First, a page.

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Expert Rev Anti Infect Ther. 2003 Oct;1(3):371-87.

Levofloxacin: update and perspectives on one of the original 'respiratory quinolones'.

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University of Colorado Health Sciences Center, School of Pharmacy, Campus Box C-238 4200 East Ninth Avenue, Denver, CO 80262, USA.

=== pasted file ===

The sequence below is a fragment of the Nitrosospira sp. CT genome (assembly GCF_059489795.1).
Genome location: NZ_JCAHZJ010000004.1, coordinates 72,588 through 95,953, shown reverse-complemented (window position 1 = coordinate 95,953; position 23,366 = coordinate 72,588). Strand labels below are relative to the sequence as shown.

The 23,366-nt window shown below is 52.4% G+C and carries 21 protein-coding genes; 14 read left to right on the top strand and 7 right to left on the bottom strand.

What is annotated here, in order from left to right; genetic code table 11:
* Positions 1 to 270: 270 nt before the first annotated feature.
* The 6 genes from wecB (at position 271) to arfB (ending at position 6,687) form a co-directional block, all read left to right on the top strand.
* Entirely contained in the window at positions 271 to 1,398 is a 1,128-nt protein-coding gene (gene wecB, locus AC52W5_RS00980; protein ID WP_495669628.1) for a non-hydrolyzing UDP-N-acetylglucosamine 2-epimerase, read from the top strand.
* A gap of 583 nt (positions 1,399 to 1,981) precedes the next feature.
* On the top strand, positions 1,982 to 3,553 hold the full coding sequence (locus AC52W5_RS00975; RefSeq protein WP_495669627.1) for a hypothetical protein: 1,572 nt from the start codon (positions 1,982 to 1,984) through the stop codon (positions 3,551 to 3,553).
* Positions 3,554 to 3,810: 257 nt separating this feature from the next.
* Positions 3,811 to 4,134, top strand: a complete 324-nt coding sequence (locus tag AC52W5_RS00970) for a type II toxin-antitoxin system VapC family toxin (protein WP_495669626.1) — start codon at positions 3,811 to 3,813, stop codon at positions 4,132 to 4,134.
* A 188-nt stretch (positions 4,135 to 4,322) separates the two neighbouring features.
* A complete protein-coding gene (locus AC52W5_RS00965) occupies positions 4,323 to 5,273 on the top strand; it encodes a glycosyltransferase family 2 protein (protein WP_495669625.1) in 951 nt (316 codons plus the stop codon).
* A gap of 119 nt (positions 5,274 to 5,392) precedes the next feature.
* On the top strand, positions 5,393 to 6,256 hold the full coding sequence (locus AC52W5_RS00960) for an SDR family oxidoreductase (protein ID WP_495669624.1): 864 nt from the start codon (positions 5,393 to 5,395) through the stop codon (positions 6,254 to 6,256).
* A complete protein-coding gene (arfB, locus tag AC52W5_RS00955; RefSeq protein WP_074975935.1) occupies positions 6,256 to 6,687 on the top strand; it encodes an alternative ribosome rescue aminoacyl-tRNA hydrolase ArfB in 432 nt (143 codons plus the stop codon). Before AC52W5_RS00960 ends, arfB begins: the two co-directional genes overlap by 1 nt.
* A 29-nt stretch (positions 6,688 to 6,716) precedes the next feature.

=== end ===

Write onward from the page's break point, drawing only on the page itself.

The fluoroquinolone class of antimicrobials has enjoyed enormous clinical and marketing success over the past 20 years. These drugs have proven to be extremely useful in a broad range of clinical indications including both common community-acquired as well as nosocomial bacterial infections. Levofloxacin (Levaquin, Tavanic), like ciprofloxacin (Cipro), has established an enviable record of safe and efficacious use, and in many ways has become the agent against which all of the newer fluoroquinolones are judged. New clinical indications in complicated skin and skin structure infections, nosocomial pneumonia and chronic bacterial prostatitis continue to expand the important role of this already versatile drug. In addition, the use of 'short-course, high-dose' therapies are being studied in indications, such as community-acquired pneumonia, in an effort to optimize the efficacy and convenience of the drug while minimizing the future development of resistance. As the use of levofloxacin continues to expand, future challenges will include the threat of increasing antimicrobial resistance and the availability of newer alternative agents, both newer fluoroquinolones as well as agents of other antibiotic classes.

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